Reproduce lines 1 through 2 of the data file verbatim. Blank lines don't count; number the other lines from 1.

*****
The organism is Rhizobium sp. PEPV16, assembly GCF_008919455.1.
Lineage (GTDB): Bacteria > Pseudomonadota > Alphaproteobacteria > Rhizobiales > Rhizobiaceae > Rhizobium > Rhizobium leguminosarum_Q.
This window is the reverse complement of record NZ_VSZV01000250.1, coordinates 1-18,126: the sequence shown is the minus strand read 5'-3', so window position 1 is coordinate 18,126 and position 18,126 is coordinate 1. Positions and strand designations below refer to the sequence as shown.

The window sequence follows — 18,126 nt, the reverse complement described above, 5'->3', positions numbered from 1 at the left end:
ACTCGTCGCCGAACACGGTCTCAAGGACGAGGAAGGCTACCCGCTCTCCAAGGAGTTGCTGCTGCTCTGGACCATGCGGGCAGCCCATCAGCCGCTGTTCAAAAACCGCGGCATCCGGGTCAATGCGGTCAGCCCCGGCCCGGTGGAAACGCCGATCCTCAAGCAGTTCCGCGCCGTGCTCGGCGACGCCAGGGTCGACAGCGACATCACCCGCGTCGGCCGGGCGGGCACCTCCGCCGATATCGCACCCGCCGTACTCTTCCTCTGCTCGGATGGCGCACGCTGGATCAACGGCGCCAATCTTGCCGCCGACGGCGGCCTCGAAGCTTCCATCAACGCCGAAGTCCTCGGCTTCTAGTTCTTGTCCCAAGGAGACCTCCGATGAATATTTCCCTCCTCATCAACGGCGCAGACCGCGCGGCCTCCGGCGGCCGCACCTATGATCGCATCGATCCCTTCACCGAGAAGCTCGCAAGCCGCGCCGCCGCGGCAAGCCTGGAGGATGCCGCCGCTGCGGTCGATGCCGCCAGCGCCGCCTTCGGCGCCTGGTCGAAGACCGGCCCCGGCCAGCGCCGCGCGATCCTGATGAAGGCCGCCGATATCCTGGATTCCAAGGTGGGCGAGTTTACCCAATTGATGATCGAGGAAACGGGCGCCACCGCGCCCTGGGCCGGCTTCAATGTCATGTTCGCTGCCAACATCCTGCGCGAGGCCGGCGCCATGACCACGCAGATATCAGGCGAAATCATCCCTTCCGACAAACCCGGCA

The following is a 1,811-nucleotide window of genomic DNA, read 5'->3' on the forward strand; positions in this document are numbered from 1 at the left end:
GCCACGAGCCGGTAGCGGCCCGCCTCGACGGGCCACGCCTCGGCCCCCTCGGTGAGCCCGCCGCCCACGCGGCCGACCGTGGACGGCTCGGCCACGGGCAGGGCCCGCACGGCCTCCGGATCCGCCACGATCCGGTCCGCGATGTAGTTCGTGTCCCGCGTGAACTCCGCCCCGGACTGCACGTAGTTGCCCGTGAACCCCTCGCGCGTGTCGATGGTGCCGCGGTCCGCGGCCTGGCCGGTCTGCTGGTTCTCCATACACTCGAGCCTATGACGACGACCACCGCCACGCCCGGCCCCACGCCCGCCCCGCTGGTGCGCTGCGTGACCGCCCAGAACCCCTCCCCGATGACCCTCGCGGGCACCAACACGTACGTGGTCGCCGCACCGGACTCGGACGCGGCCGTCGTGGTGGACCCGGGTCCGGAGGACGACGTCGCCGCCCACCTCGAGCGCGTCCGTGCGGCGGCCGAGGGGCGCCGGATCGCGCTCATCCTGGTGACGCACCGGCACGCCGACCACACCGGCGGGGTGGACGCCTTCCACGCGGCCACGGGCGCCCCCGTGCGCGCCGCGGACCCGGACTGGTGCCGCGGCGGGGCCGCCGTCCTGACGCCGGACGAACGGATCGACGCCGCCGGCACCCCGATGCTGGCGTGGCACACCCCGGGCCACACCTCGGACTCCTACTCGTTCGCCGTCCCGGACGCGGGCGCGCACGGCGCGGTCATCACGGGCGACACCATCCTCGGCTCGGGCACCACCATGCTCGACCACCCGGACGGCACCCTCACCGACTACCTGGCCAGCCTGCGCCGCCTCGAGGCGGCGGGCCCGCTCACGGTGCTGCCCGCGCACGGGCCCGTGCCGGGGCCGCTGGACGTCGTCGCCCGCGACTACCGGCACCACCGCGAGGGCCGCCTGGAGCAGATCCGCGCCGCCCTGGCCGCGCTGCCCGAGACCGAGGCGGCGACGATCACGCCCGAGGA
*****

The organism is Rhizobium sp. PEPV16, assembly GCF_008919455.1.
Lineage (GTDB): Bacteria > Pseudomonadota > Alphaproteobacteria > Rhizobiales > Rhizobiaceae > Rhizobium > Rhizobium leguminosarum_Q.